The LPO opened the slow movement, marked with (the rather ambiguous) andantino semplice, with some further imprecise control on the violins in the pizzicato section from Ms Larsen-Maguire.  There was some lovely playing from the principal cellist, and the orchestra and piano at last came together and showed their potential in the D minor central section, with beautiful sounds throughout.  Sadly it wasn’t to last.  The final movement, allegro con fuoco, didn’t have much allegro or fuoco.  Mr Tchetuev drove the work forwards with determination and as much fire as he could muster, but the conductor and orchestra couldn’t match his considerable performance and talent.  Other than from the pianist, the fire just wasn’t there.

It’s probably the case that all the rehearsal time available was the standard 3 hours on the day, and the work that tends to get the most attention is the principal showpiece for the conductor.  The Brahms 2nd Symphony fared a little better in presentation.  Ms Larsen-Maguire delivered an adequate if rather dull performance, still also dogged by scrapings and some off-key strokes from the violins.  I thought it was notable that the first violin seating had been shifted around for the second half of the concert, which is perhaps indicative of the need to place the weaker players in a less exposed position or stronger ones amongst them.  The Acting Leader of the Orchestra, Vesselin Gellev, did a fine job throughout with his strong, precise, energetic and musical bowing, and one could only have imagined the result if his other string players had been able to match him.  The line-up of the orchestra was fine for Beethoven but at twelve first violins down to four double basses was a little light for the Tchaikovsky and certainly for the Brahms.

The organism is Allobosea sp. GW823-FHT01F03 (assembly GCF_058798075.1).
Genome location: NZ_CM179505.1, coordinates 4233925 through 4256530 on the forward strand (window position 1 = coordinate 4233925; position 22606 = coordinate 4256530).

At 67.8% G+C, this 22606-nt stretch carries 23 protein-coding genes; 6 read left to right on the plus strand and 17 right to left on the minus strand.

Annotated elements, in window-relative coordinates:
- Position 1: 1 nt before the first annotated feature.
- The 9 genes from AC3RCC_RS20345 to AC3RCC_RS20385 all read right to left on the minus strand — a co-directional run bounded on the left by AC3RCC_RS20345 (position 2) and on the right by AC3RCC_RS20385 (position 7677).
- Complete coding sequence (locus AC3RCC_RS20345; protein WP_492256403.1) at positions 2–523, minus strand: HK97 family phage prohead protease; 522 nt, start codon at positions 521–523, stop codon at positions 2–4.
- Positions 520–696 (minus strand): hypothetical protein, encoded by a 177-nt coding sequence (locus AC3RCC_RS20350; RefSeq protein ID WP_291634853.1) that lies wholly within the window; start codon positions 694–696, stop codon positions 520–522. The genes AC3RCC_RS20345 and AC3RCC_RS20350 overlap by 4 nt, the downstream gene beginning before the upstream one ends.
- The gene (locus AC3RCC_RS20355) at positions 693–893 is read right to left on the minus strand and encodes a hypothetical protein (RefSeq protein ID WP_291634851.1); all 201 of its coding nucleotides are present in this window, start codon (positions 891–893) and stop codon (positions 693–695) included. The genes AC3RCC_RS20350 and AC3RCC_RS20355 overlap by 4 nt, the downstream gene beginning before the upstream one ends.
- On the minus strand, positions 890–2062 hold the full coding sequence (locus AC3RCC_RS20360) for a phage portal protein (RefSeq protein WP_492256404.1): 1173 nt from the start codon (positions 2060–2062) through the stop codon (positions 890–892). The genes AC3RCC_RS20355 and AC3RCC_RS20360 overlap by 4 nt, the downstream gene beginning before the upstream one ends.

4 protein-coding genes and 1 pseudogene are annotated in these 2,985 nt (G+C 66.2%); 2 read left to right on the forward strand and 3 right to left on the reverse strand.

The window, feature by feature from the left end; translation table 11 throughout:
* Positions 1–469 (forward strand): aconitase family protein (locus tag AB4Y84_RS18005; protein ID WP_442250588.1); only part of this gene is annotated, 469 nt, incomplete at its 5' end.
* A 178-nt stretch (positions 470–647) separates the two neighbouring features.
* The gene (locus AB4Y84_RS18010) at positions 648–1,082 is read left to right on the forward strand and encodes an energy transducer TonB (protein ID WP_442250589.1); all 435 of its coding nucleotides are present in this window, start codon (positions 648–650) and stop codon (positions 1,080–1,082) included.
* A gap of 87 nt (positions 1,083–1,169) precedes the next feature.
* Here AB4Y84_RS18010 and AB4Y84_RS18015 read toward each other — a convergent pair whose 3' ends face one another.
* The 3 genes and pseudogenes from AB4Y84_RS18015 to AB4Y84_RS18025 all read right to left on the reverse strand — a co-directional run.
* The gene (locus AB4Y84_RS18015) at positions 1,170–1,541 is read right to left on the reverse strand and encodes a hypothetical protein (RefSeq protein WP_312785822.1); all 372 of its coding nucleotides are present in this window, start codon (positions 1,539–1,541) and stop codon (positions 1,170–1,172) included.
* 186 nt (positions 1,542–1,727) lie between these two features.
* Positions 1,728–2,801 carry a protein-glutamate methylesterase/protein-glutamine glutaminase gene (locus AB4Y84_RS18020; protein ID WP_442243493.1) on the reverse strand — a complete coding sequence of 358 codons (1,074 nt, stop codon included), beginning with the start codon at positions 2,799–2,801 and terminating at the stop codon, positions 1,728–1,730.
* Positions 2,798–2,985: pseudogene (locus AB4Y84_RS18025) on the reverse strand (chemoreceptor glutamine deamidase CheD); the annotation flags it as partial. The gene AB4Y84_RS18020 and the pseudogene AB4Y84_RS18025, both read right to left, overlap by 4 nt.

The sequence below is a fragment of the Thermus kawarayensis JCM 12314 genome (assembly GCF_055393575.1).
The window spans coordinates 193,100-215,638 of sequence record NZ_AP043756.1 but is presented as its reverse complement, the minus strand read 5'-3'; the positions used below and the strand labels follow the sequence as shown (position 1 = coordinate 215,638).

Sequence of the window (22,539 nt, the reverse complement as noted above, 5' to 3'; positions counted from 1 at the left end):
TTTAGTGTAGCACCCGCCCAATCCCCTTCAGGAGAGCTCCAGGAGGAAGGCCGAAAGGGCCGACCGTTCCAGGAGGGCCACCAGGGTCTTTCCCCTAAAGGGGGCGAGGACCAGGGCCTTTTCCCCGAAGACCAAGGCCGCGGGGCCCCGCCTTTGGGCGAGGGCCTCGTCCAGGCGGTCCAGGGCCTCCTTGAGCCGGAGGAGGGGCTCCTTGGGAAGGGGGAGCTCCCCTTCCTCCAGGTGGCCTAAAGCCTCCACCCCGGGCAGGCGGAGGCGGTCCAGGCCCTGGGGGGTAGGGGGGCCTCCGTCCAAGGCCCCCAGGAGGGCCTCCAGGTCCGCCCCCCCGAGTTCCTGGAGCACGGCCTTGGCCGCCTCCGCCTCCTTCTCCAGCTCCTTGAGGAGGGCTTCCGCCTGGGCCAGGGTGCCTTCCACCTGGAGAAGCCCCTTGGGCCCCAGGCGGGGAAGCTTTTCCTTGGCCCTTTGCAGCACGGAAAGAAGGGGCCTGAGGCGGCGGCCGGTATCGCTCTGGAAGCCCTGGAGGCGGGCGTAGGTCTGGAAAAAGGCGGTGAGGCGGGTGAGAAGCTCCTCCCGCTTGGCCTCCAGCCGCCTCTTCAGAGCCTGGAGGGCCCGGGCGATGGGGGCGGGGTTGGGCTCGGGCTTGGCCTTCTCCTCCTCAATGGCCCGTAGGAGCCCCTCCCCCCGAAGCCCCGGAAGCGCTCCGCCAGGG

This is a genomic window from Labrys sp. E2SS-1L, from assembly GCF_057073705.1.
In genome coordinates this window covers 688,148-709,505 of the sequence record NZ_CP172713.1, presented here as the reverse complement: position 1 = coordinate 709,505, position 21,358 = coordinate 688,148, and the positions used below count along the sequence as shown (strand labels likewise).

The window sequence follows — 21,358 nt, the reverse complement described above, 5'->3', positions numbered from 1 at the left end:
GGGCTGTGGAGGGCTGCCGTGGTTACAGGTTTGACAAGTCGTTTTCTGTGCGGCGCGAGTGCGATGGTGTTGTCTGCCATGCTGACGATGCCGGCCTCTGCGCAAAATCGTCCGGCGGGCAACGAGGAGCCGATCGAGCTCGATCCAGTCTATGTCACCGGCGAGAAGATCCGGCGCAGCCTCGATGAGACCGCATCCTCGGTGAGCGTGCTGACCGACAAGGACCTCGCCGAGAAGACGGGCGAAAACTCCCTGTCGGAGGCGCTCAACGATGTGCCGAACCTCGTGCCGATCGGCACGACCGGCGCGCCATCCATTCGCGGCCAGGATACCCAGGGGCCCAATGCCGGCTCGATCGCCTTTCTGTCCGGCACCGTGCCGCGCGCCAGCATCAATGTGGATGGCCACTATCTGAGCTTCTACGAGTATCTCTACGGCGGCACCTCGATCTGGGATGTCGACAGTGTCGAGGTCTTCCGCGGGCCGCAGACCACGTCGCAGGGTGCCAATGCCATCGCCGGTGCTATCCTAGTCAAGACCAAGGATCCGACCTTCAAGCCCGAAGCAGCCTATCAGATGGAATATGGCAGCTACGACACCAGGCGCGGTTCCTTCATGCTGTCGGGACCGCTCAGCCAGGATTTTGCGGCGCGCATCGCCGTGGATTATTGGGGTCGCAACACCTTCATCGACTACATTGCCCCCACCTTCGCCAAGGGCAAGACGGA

Without doubt the star of the concert was Mr Tchetuev, who managed to outshine the conductor and fellow musicians with sheer artistic talent.

One remains grateful to the Eastbourne Borough Council for its sponsorship, and to the Management of the Congress Theatre for bringing the concert to town.  But I do intend to raise my concerns, and my comparisons with the MacDonald Big Mac, with them.  I fear my efforts will fall on deaf ears, but one can but try.  The bottom line is I think that the people of Eastbourne and Sussex deserve better from an orchestra which they support with their patronage and for which they clearly have an affection, as I have had for over forty years.

Nov 252021

The actor is awe-inspiring in his one-man presentation of one of Eliot’s finest poems.


Now that London theatres are at last re-opening it was a personal treat for me to select to see Ralph Fiennes in his one-man stage presentation of TS Eliot’s Four Quartets.  The opus, for me, is a hard work, and I knew it would be; frankly I went not for Eliot but to be a few feet from one of our finest actors and to hear and see him in what surely is that most genuine and naked of environments – on stage before a live audience where all actors and actresses must display their true worth and mettle.